Mining in the Clouds

June, 2011. This post has been split off from an older episode.

I woke up before dawn in the western Upper Peninsula. I figured that since I was so close to the Porcupine Mountains, why not go up to Lake of the Clouds and watch the sun rise from the escarpment? That way I could also check out a couple other quick things such as Meads Mine, which lies directly on the roadside of M-107 overlooking Lake Superior:

The Meads Mine is a short adit that was sunk 1,000 feet into the mountain from 1928-1929, on what had formerly been the Carp Lake Mine's holdings, but it never found any deposits.

The reason you have to go down these stairs to get to the opening is because when the road was built in front of it, it raised the grade level of the ground up by several feet.

Today Meads Mine is actually maintained as a roadside exhibit and you can go into it, but it is blocked off about 20 yards in:

The bulkhead at the end of the adit was holding back about three feet of water, which trickled out through this grate, pooling up to several inches deep on the floor:

There were about 40 separate attempts at copper mining here in the “Porkies,” none of which were very successful.

There was also a silver rush here on the east end of the mountain range, but it too was short lived and unsuccessful.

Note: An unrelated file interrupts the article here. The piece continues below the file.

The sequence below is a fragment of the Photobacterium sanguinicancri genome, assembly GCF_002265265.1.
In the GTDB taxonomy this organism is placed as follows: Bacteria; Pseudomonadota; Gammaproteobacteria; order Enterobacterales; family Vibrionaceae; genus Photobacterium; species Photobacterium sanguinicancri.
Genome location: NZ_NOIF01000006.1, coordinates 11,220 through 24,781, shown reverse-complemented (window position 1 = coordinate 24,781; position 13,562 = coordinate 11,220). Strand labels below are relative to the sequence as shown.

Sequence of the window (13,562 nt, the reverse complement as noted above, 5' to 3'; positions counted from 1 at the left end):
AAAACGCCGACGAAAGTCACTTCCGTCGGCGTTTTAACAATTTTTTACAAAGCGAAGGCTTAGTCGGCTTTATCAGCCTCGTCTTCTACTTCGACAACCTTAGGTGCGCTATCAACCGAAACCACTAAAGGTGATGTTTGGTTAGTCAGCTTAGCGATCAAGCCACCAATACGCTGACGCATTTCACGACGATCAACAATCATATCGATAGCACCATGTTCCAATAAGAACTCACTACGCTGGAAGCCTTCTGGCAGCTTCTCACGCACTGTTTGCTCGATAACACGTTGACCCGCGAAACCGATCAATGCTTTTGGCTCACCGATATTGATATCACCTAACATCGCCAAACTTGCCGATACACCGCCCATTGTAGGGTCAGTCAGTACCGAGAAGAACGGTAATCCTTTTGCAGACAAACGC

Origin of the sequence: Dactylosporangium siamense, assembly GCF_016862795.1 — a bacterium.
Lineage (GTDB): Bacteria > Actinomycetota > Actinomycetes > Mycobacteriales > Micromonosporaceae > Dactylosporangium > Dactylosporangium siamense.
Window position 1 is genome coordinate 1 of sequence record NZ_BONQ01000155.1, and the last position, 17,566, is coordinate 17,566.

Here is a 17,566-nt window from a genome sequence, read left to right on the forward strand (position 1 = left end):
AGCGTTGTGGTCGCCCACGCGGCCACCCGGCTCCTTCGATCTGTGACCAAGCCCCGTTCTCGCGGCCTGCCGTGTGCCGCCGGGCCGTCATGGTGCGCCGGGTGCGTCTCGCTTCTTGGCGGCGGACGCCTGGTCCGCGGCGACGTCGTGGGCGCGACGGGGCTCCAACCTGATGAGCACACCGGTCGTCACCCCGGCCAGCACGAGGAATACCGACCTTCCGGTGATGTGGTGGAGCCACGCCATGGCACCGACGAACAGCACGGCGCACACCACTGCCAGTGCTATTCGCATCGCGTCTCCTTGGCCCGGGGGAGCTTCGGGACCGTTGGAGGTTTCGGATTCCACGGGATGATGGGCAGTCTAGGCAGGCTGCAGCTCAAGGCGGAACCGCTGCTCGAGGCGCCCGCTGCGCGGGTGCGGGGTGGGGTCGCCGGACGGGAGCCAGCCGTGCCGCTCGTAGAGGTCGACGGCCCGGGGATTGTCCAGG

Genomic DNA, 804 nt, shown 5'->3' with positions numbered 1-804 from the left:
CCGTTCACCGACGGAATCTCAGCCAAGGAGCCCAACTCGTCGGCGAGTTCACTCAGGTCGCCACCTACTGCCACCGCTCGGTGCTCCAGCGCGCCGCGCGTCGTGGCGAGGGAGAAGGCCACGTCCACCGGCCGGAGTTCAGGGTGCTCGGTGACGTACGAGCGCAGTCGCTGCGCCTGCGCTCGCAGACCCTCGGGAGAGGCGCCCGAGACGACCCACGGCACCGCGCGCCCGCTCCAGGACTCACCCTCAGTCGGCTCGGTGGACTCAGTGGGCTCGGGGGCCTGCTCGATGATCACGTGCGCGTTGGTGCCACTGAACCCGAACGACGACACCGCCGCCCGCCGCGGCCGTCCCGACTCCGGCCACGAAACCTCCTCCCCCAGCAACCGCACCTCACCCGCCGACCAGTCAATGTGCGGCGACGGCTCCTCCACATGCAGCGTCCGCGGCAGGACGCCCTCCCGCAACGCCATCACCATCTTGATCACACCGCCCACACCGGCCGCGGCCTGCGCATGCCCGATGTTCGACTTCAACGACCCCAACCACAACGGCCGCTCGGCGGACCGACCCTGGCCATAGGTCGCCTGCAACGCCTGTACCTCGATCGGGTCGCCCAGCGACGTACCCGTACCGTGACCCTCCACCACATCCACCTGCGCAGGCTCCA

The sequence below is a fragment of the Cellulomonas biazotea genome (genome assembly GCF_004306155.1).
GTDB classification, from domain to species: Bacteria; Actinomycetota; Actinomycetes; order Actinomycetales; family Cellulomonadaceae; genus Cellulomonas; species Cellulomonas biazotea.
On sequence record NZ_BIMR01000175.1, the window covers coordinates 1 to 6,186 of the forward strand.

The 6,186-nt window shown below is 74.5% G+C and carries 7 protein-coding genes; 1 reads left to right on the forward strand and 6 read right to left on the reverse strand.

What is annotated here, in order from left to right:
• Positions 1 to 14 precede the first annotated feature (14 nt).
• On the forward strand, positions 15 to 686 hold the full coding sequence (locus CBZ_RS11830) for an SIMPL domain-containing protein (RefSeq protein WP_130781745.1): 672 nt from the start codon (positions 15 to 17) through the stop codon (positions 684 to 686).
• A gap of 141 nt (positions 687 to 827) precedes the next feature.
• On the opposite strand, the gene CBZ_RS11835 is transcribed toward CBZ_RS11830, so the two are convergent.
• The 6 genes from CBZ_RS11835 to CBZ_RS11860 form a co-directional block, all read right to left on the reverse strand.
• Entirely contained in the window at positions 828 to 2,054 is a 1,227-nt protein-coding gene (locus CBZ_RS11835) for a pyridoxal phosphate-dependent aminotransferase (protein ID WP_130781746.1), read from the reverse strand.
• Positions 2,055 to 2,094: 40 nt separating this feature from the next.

This picnic table sat atop the tailings pile of the Meads Mine, a deposit of finely crushed waste rock expelled from the mine:

I continued up the back of the Porcupine Mountains and reached Lake of the Clouds--which is considered one of Michigan’s most scenic spots. It is also known for being the highest lake above sea level in the state.

Despite its idyllic nature, Lake of the Clouds did not always have such a tourist-friendly name. It was originally called Carp Lake--which is how the Carp Lake Mine got its name. The panorama this morning was gorgeous….

Looking west, you can see the angle of the strata tipping up from below the Earth's crust…there's copper in them thar hills:

I decided that while I was here in the Porkies I should also seek out the ruins of the only remaining Cornish stamp mill left in Michigan, once part of the Carp Lake Mine. A Cornish stamp is a relic of Steam Age technology, hearkening back to a golden era in American pioneering history when man and machine sought to dominate mother nature by brute force, spinning gears, and clanking metal.

I would have to do some serious hiking in order to reach it however, and it lay on a slope deep in the sheltering woods well off of the main trail, but luckily it was not too far from where I was. This would be a very steep hike though. It was somewhere on the side of this secluded slope, just down from Cuyahoga Peak:

I got my small short-excursion army backpack from the car, filled it with essentials, and memorized the directions I would need to follow to reach this century-forgotten juggernaut of iron (you know you might be a serious explorer when you have different backpacks for different applications, heh). Supposedly the hike would take at least 45 minutes to an hour to get there.